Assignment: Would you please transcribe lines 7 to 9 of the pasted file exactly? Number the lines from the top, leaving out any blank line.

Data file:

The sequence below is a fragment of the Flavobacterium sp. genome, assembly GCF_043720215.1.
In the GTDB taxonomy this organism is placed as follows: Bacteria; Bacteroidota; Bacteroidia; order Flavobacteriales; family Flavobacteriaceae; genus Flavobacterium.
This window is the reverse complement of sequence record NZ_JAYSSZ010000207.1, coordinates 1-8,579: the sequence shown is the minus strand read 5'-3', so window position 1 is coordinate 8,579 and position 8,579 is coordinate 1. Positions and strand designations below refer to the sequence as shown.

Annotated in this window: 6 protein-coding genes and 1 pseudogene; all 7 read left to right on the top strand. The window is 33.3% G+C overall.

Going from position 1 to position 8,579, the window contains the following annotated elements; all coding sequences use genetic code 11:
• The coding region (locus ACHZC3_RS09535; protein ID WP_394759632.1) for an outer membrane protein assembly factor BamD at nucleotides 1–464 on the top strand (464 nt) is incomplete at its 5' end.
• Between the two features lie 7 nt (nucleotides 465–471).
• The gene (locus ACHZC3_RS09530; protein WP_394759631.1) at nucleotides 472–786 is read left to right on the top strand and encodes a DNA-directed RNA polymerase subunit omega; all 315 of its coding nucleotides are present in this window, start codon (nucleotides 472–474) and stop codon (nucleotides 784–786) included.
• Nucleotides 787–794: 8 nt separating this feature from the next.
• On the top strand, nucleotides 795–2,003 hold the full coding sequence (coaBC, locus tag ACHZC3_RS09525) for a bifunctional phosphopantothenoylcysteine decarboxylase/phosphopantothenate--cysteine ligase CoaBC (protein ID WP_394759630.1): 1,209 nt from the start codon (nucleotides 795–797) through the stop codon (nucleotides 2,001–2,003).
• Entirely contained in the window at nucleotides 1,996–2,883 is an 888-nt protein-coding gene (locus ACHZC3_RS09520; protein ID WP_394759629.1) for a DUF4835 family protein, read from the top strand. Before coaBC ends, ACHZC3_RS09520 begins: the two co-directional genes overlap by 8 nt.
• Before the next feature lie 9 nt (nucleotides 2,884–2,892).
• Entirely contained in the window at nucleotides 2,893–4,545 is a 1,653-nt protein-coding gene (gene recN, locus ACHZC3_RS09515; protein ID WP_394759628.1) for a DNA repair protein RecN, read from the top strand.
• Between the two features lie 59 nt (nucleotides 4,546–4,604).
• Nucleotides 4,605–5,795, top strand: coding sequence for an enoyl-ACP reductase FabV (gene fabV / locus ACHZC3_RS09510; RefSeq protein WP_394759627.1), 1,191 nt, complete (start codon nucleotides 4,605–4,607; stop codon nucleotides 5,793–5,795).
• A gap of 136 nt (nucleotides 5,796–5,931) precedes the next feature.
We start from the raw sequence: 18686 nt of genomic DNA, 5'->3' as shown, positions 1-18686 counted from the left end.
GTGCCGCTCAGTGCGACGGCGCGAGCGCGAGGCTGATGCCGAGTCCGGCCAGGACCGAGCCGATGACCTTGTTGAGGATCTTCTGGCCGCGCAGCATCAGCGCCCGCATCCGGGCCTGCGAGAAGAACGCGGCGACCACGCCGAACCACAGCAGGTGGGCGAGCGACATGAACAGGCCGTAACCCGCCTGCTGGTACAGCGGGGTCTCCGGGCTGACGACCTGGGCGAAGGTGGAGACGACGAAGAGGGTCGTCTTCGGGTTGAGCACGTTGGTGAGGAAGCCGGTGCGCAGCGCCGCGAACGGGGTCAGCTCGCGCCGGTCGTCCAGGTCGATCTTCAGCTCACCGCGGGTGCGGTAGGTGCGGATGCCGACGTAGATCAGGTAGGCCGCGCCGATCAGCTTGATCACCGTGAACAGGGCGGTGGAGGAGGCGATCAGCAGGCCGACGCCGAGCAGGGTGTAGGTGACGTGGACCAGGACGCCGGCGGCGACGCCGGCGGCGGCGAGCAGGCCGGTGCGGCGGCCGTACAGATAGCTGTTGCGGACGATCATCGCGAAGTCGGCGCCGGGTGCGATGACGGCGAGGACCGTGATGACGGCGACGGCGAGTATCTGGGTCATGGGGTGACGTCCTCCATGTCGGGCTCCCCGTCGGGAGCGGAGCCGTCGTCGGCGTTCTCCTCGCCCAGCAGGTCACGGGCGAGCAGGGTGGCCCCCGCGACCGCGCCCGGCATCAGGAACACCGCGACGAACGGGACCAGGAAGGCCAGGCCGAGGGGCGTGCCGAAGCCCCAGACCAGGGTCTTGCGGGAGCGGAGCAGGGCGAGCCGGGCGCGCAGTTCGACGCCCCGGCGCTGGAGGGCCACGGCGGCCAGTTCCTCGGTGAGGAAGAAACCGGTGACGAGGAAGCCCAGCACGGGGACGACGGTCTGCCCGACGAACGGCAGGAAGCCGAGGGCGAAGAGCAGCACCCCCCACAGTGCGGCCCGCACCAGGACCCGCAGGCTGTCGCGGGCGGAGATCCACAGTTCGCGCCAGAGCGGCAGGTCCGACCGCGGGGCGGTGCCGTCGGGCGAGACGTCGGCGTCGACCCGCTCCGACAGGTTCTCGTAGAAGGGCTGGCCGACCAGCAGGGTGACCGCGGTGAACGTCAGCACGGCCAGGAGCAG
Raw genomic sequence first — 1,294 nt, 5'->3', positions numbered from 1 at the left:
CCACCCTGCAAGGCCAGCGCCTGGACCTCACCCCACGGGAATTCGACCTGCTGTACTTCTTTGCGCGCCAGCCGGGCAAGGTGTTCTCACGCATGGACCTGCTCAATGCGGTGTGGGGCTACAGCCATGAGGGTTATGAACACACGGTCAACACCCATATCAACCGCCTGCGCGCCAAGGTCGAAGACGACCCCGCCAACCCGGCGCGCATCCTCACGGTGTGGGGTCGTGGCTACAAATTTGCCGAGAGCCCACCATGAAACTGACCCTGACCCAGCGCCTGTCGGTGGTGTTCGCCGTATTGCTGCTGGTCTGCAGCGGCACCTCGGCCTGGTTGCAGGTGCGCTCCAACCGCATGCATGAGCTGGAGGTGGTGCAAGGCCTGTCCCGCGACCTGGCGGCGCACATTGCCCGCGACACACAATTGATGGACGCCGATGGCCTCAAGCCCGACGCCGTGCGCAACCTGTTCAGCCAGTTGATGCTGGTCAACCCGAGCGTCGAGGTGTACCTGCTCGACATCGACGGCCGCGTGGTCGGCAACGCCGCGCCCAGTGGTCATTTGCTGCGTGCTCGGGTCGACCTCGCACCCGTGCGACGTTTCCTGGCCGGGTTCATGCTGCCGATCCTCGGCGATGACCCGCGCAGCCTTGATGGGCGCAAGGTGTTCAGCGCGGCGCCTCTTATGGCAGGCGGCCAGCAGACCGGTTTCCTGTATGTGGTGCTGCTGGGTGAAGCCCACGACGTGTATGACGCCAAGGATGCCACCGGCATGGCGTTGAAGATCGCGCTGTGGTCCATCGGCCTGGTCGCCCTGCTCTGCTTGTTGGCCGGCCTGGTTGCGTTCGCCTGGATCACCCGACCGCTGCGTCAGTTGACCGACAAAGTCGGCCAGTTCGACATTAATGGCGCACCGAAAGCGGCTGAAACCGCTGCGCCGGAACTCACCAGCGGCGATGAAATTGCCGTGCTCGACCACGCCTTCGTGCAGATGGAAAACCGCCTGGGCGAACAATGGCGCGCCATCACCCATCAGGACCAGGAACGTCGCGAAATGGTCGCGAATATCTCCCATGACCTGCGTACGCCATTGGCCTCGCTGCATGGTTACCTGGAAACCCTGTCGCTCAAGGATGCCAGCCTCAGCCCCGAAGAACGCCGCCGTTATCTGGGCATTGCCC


• Between the two features lie 7 nt (nucleotides 465–471).
• The gene (locus ACHZC3_RS09530; protein WP_394759631.1) at nucleotides 472–786 is read left to right on the top strand and encodes a DNA-directed RNA polymerase subunit omega; all 315 of its coding nucleotides are present in this window, start codon (nucleotides 472–474) and stop codon (nucleotides 784–786) included.
• Nucleotides 787–794: 8 nt separating this feature from the next.